The Software Change Funnel
As the software lifecycle progresses, imagine a funnel growing ever smaller. The funnel can help control potential changes as time goes forward. Changes are fewer. The goal of releasing value is preeminent.
The Wide Beginning
Creation starts with discovery. We're talking to clients. We're communicating with lo-fidelity prototypes -- whiteboard drawings, paper sketches, quick mockups. The cost of change is low. We have company meetings. If someone wants a stake in what we're building, we're accomodating. We want input from many. We're trying to get a good start on the product and lots of good course corrections up front that will make large differences in where we could potentially end up down the line.
We release many times. We go early and often. The first releases are more experimental because we've never done this before. A release (usually) means real software. Real software is more expensive to make and harder to change than prototypes. We pay this price in order to confirm whether or not what we decided to build, when it really comes down to using it, is what we needed to build. We should be comfortable with adjusting.
The Narrowing End
Software is never really done. But the "end" that we're progressing toward here is a final, or 1.0, release of your software. Your user reach is pushing to 100%. Your feature set is coming complete. Here there are not company-wide meetings. We are purposefully reducing the number of daily voices influencing the project. Stake holders need to trust and let go. Let the creation happen.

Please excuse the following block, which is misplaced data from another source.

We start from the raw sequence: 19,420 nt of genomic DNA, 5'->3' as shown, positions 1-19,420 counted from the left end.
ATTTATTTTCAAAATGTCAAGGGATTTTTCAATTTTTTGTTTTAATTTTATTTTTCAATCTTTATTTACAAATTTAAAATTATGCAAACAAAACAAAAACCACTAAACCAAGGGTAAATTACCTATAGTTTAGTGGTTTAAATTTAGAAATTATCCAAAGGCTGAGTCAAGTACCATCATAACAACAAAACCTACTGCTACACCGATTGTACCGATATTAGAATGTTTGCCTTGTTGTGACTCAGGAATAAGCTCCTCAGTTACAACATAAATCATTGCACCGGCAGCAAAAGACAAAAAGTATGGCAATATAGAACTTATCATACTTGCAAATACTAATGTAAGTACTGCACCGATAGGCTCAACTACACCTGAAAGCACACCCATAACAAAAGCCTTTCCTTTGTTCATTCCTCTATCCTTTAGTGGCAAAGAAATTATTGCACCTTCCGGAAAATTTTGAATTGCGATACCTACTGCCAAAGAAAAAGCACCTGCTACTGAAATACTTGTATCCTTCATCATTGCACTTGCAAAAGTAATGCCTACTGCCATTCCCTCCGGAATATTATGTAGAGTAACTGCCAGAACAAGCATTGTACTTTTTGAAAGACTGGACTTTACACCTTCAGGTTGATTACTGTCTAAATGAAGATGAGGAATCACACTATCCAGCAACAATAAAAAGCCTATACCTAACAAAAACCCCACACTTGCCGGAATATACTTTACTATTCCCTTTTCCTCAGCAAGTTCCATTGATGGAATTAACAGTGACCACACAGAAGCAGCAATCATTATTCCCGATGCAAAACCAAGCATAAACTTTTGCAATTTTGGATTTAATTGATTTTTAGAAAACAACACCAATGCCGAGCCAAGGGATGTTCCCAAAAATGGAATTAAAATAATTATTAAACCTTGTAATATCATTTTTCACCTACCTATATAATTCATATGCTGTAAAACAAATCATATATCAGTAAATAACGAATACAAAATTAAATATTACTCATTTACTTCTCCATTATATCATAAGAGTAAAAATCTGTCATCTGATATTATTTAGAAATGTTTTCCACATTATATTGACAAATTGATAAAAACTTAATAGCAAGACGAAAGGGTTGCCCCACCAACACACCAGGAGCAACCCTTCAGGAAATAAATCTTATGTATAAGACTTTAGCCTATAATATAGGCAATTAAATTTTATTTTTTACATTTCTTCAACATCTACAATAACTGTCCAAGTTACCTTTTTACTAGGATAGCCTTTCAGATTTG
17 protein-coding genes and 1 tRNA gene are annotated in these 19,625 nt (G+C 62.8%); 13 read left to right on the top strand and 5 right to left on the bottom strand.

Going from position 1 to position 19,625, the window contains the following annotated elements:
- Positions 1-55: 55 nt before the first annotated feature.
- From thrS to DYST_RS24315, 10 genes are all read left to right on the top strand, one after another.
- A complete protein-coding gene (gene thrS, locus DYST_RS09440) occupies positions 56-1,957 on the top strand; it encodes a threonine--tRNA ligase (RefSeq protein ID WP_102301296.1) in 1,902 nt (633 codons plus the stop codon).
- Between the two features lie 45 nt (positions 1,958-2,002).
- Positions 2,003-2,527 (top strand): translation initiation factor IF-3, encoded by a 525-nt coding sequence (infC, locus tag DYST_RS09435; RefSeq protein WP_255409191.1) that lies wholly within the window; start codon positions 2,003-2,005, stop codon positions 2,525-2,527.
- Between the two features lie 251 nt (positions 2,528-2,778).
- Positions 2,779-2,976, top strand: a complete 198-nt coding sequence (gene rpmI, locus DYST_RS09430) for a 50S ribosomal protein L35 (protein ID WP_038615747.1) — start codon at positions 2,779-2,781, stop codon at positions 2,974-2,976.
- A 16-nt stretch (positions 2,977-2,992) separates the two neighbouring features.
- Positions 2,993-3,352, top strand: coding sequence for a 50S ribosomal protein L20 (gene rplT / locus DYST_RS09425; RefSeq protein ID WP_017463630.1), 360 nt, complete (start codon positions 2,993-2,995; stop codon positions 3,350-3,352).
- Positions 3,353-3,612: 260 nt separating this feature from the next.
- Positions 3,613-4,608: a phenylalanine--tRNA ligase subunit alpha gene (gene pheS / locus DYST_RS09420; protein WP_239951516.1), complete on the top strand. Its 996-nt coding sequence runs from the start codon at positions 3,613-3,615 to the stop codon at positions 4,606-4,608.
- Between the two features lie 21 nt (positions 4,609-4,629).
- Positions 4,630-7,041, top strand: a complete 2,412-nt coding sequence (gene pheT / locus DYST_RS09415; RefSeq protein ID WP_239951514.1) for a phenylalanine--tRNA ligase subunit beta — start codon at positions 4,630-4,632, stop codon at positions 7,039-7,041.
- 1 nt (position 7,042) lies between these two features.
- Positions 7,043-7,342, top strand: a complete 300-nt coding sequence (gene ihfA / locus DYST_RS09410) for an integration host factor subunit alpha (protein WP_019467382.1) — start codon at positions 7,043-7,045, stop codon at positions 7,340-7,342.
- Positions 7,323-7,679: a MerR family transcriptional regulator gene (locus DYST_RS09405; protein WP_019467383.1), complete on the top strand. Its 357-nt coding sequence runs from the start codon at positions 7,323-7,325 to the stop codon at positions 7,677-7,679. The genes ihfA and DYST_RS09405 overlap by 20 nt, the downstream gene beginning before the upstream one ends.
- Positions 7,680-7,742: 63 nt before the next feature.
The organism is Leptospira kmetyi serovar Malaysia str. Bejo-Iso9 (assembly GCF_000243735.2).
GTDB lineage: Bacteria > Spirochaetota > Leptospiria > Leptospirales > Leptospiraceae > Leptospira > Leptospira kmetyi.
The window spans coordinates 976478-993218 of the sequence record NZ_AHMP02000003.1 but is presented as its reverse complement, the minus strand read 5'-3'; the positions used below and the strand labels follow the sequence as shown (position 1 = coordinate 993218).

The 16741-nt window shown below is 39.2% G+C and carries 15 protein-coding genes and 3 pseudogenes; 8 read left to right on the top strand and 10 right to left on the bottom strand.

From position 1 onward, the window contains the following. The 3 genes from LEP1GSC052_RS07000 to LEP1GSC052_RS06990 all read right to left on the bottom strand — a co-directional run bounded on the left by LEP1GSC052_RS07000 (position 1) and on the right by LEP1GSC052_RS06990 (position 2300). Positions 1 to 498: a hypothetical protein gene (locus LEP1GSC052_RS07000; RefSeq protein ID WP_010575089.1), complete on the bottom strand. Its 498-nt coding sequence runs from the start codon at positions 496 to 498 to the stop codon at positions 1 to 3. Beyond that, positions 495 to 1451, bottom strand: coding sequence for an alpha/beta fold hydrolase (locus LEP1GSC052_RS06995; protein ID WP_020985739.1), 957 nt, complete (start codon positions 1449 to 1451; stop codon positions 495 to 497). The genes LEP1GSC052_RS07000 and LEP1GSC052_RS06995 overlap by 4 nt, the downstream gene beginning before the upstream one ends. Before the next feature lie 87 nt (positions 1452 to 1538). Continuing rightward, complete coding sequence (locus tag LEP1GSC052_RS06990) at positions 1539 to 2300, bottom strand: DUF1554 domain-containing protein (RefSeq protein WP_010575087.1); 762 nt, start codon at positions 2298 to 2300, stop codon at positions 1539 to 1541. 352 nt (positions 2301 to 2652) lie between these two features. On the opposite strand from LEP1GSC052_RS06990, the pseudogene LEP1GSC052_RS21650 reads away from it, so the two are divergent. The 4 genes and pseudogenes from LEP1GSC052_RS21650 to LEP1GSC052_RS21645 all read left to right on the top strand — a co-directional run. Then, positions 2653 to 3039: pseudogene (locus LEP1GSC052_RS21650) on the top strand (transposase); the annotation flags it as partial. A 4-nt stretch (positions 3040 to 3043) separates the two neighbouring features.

It's a good sign if we feel our earlier adjustments have changed the software into something more solid. We should be more sure, not at the same level of uncertainty as before. We narrow our own focus. The cost of change is way up now. It should be a big deal to change stuff, because it usually is -- a big deal. We're in finish mode.
There will be more to do after this. There always is. Let's release this thing so we can get on to starting a new funnel on the next thing.
We're always doing things we've never done before. We are always learning. It's natural to not feel satisfied. We push ourselves. We're artists. We can get halfway into a project and have either a new epiphany or serious doubts. We get better ideas. Our tastes evolve. We realize this is not our best work. Later in the funnel, this can be very costly. We endanger our own ability to deliver value.
If we short circuit the release by willfully changing deliverables in large ways, we stop the delivery of value. This goes against the ideas of continuous delivery. We keep value from reaching our customer. We should feel uncomfortable doing major revisions on things that aren't even released. We should honestly introspect about where these proposed changes are coming from. Are they coming from clear feedback from customers? Or are we molding that feedback to meet our own new desires, ideas, or tastes? We've come this far, let's actually do it -- release it!
Barring compelling info that what you are about to release is going to flop, keep going! Have the courage to deliver your vision. Have the focus to not change your mind about the product that you at one point had confidence in. Your customers will likely thank you.
How do you keep your project on track as it nears the finish line? Do you find yourself having major (perhaps unfound?) reservations and needing to focus so-as not to derail delivery?